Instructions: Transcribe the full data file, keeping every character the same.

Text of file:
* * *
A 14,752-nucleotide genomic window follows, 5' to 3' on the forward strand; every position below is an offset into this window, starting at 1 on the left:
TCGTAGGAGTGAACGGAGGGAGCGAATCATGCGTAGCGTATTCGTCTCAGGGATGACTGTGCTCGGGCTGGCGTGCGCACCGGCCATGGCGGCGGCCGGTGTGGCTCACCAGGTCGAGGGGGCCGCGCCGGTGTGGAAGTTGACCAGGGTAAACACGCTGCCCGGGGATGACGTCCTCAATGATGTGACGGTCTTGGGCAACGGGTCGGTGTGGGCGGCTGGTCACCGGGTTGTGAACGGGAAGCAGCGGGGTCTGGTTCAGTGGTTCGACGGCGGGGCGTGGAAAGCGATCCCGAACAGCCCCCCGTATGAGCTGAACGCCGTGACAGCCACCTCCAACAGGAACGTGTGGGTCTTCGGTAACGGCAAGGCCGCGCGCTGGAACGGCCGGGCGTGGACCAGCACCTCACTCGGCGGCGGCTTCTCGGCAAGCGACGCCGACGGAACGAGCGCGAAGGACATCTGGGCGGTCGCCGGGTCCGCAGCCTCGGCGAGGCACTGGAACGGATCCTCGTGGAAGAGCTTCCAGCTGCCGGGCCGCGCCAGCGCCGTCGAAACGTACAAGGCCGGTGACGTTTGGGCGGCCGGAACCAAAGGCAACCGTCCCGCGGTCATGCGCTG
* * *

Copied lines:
A 14,752-nucleotide genomic window follows, 5' to 3' on the forward strand; every position below is an offset into this window, starting at 1 on the left:
TCGTAGGAGTGAACGGAGGGAGCGAATCATGCGTAGCGTATTCGTCTCAGGGATGACTGTGCTCGGGCTGGCGTGCGCACCGGCCATGGCGGCGGCCGGTGTGGCTCACCAGGTCGAGGGGGCCGCGCCGGTGTGGAAGTTGACCAGGGTAAACACGCTGCCCGGGGATGACGTCCTCAATGATGTGACGGTCTTGGGCAACGGGTCGGTGTGGGCGGCTGGTCACCGGGTTGTGAACGGGAAGCAGCGGGGTCTGGTTCAGTGGTTCGACGGCGGGGCGTGGAAAGCGATCCCGAACAGCCCCCCGTATGAGCTGAACGCCGTGACAGCCACCTCCAACAGGAACGTGTGGGTCTTCGGTAACGGCAAGGCCGCGCGCTGGAACGGCCGGGCGTGGACCAGCACCTCACTCGGCGGCGGCTTCTCGGCAAGCGACGCCGACGGAACGAGCGCGAAGGACATCTGGGCGGTCGCCGGGTCCGCAGCCTCGGCGAGGCACTGGAACGGATCCTCGTGGAAGAGCTTCCAGCTGCCGGGCCGCGCCAGCGCCGTCGAAACGTACAAGGCCGGTGACGTTTGGGCGGCCGGAACCAAAGGCAACCGTCCCGCGGTCATGCGCTG